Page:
It’s time to kick the canned processed junk, and go for real, home-made, rich and natural health-filled coconut milk! (I will try to get video of this process sometime – and while we often buy shreds to use, we’ll eventually show you how you can shred your own!)
Sorry to my dear friends who do not live in tropical islands where fresh coconuts abound. Sadly, this recipe may not be possible for you, or not so easily and cheaply. For us, it’s almost 100% free! Just the cost of water!
Fresh made coconut milk – something I NEVER thought I would like, as I could never stand the idea of coconut anything when I lived in Ohio. Mars Bars, Almond Joy, German chocolate cake… you name it. If it had “coconut” in it at all, shreds, oils, flavoring… I avoided it like the plague.
But, ahhhh, real, fresh coconut is sooo much different! And unbelievably versatile! It starts as a young coconut with nothing but sweet water inside. Then slowly, a thin layer starts to grow inside the coconut of fresh coconut flesh. It begins clear and with a texture of Jell-O. As our little coconut continues to grow, the flesh gets thicker, turning white. While it’s still soft, it is still deliciously sweet! As more time goes by, and the flesh gets thicker, it begins to harden, and finally begins to acquire more of that typical “coconut” flavor that most people know. The water inside starts to lessen, and takes on a strong flavor as well, losing its sweetness for the rich coconut oil flavor.
And while you can enjoy coconut at any point in this growth, it is when the coconut has hardened that you can shred it and make milk! It is a sweet, full, rich flavor, but not the same flavor that many people think of when they hear “coconut.”
You’ll need to gather a few things to do this…
- Drinking water (roughly 2 cups per coconut, depending how creamy or thin you prefer it)
- Coconut Shreds (1 coconut makes roughly 2 cups of milk. You can make your own shreds, or buy them from some local vendors or farmers)
- Tub for soaking shreds
- Bowl for placing dried shreds
- Strainer to strain the coconut milk
- Container to hold the coconut milk and store it
1. Take the shreds, and place them in a tub
2. Pour drinking water in, just to cover the shreds, and swish it around to make sure all shreds are wet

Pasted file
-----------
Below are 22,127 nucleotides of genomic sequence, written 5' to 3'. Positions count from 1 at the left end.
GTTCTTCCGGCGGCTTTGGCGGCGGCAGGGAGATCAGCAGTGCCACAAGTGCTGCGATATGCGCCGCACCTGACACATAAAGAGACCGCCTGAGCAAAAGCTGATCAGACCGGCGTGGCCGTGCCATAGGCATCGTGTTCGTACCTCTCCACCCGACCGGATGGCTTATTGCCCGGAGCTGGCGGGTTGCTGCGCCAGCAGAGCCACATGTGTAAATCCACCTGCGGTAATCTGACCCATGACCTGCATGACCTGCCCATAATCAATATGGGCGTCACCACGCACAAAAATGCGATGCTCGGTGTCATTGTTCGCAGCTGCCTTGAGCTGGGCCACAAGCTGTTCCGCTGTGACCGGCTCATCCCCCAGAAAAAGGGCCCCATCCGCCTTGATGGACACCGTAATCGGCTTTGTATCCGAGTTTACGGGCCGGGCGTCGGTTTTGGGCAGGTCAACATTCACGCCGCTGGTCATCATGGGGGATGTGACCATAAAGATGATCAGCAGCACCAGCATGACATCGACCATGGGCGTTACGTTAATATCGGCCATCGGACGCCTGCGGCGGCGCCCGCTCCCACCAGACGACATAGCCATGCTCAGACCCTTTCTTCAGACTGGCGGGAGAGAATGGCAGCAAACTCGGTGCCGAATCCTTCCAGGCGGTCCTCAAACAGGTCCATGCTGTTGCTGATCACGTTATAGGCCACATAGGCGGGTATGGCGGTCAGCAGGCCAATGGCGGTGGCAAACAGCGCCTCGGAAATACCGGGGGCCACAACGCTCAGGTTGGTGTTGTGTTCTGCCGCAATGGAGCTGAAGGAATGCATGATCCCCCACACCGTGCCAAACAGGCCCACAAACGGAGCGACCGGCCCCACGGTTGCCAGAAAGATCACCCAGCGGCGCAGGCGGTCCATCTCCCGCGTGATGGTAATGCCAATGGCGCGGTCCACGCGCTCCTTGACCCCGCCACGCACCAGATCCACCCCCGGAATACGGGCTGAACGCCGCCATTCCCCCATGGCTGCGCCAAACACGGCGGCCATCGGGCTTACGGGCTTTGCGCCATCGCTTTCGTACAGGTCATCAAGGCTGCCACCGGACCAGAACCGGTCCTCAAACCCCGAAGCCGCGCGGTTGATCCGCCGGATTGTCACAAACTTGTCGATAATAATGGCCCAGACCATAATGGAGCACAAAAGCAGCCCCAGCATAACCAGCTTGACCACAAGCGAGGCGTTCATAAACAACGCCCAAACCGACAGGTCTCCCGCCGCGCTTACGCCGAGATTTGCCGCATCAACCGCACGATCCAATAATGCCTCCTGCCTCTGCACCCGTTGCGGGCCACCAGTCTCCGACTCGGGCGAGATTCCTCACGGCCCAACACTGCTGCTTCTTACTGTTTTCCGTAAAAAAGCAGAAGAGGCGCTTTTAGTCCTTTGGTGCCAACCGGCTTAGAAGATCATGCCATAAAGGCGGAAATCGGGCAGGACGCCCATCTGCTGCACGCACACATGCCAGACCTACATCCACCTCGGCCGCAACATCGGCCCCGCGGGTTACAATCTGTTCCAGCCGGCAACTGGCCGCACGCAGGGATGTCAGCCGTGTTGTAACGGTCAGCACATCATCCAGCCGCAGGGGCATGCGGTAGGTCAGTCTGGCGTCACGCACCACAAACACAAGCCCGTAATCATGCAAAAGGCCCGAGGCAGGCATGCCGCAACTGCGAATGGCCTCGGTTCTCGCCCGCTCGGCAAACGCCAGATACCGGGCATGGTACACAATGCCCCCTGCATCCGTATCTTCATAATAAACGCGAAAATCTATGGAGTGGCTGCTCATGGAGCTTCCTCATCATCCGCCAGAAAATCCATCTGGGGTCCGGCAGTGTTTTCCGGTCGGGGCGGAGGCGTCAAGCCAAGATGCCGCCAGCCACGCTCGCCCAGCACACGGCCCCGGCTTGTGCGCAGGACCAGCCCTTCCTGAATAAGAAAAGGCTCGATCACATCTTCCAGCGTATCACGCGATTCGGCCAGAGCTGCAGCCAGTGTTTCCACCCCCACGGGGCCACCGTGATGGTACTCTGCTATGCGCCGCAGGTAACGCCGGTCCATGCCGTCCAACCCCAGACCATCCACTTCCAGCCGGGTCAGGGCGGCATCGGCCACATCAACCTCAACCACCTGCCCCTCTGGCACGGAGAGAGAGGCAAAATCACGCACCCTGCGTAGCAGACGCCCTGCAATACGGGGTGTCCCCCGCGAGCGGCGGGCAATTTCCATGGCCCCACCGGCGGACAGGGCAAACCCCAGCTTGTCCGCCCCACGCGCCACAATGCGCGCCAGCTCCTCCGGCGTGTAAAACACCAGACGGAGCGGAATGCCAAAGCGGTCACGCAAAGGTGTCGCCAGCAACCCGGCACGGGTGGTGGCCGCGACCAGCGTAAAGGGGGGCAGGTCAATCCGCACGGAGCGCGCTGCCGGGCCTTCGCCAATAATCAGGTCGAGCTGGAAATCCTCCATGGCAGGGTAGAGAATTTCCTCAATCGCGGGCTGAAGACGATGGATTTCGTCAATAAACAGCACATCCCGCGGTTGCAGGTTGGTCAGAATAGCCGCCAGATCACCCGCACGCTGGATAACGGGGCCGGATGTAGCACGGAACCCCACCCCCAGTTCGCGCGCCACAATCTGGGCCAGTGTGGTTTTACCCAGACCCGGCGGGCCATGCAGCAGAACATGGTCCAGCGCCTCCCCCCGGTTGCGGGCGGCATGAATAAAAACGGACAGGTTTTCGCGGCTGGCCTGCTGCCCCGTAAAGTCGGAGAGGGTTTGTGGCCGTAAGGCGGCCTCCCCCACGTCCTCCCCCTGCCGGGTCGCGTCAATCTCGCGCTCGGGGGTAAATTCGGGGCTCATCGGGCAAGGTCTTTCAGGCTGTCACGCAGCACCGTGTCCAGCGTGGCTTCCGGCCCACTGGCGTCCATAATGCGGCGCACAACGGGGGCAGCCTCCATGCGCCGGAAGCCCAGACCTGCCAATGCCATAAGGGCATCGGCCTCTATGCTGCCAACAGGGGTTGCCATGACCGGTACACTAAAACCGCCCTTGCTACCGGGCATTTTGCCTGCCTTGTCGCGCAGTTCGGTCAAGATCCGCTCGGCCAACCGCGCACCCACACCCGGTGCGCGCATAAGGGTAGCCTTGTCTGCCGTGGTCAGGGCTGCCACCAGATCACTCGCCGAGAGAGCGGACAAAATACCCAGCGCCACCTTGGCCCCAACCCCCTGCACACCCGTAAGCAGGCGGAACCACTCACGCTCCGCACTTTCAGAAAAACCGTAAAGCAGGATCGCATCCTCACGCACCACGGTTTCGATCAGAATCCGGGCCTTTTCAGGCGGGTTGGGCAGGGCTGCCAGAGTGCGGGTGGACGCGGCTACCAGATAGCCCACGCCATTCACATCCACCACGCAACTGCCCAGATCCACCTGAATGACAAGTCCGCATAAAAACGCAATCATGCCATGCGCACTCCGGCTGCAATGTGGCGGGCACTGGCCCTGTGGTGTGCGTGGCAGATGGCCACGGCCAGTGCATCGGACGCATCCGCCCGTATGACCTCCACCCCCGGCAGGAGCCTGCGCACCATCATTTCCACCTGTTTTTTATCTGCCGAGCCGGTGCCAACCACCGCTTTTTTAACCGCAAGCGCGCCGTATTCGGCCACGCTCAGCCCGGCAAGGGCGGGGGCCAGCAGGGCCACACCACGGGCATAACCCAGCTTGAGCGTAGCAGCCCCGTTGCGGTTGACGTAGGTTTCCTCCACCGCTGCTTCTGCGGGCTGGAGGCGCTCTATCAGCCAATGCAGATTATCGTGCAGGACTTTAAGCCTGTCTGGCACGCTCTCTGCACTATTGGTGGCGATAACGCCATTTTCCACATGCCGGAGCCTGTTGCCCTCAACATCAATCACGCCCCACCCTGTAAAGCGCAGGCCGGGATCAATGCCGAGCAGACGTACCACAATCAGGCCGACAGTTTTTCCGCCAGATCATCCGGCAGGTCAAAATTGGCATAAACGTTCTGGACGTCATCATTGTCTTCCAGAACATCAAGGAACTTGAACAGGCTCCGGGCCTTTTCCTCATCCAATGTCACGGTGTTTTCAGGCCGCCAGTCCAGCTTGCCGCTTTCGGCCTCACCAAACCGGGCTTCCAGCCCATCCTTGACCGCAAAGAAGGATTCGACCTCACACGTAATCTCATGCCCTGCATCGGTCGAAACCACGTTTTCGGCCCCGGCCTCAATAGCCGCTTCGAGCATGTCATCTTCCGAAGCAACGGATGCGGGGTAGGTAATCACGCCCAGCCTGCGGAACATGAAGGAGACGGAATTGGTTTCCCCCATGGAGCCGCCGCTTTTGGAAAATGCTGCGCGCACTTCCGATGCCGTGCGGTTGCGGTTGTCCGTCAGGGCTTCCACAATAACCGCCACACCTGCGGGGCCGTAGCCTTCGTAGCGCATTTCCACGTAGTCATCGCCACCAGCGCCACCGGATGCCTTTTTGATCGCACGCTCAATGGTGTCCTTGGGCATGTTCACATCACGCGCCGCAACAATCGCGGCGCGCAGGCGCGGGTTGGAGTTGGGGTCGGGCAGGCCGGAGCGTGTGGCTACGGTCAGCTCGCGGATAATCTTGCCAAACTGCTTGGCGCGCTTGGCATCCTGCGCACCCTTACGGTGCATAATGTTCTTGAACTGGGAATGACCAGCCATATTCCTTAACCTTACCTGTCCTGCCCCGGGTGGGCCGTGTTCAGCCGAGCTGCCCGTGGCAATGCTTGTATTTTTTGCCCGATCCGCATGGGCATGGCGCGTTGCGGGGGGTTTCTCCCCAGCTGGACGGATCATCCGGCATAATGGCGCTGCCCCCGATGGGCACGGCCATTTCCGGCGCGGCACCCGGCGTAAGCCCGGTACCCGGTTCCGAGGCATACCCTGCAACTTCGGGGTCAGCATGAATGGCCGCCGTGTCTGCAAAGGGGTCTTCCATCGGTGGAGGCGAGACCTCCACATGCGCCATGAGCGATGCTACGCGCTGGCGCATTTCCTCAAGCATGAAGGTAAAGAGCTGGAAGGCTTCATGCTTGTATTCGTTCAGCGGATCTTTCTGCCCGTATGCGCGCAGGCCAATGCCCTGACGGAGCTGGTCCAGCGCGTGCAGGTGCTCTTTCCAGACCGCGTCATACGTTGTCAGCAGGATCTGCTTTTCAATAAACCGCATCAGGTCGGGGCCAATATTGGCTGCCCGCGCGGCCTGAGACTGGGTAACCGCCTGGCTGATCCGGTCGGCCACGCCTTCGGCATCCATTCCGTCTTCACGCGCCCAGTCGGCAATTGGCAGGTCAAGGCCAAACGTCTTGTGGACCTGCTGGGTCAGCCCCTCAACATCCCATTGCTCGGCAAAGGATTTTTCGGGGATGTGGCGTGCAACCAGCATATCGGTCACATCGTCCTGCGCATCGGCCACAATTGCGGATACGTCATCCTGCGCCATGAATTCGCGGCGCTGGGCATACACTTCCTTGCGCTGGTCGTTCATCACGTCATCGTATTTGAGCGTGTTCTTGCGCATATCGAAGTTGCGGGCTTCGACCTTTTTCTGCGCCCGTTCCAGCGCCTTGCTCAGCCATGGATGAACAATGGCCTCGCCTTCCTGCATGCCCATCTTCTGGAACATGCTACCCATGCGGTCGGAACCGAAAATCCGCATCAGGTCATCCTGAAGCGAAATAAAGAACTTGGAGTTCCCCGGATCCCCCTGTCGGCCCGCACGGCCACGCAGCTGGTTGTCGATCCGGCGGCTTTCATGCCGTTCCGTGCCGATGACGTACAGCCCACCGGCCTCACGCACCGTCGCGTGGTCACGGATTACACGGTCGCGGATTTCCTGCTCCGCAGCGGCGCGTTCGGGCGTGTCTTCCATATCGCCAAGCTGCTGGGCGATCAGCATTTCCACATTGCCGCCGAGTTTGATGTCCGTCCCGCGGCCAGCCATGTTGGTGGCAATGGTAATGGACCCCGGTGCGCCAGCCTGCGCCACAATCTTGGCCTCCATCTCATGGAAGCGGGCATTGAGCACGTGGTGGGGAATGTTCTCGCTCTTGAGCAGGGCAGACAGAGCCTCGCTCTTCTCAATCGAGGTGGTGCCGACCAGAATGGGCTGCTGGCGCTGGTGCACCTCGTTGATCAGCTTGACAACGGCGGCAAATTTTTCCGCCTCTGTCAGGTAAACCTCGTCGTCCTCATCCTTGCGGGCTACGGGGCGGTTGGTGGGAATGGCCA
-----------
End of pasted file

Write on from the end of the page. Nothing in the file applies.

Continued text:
3. Let it soak for about 5 minutes, allowing the flavor to infuse into the water.
4. Begin squeezing out the shreds, so the milk remains in the tub. Then place the dried shreds in another bowl (They are no longer needed for this recipe, and really have little flavor let – you can pitch them, or just mix them in to other recipes, such as smoothies, salads, or stir-fry as an extra boost of fiber) NOTE: The harder you squeeze, the more oils you will release from the shreds, leading to a creamier yet more “coconut-y” flavored milk. If you prefer the sweeter hints instead of the strong coconut flavor, don’t squeeze as hard.
5. Once you’ve removed as much of the shreds as you can by hand, simply pour through the strainer in to the container you plan to store the milk. This will help strain out the last bits of debris (as there are ALWAYS bits of the brown husk accidentally shredded in with the white flesh!)
6. Then enjoy your coconut milk fresh and creamy!
A note about the milk and storing it….
Coconut milk will go bad FAST! Within about 24 hours, if not less, it will start to sour. So, sadly, this is not something to make in bulk amounts.
When coconut milk is fresh, it will be homogenized – or all one consistency. However, once you let it sit and cool (especially in the fridge) the fats and water will start to separate. This can be a good thing! Some of the cream will float to the top, and if you want a lower-fat coconut milk, you can skim this off and drink the remaining milk! It may have a milder flavor, as that creamy fatty part has the stronger coconut taste, but it is still sweet and rich.
So enjoy your coconut milk while you can!
Use it in cereal, cook your brown rice in it, add it to smoothies, or just have a nice glass of it while you sit and read your email messages!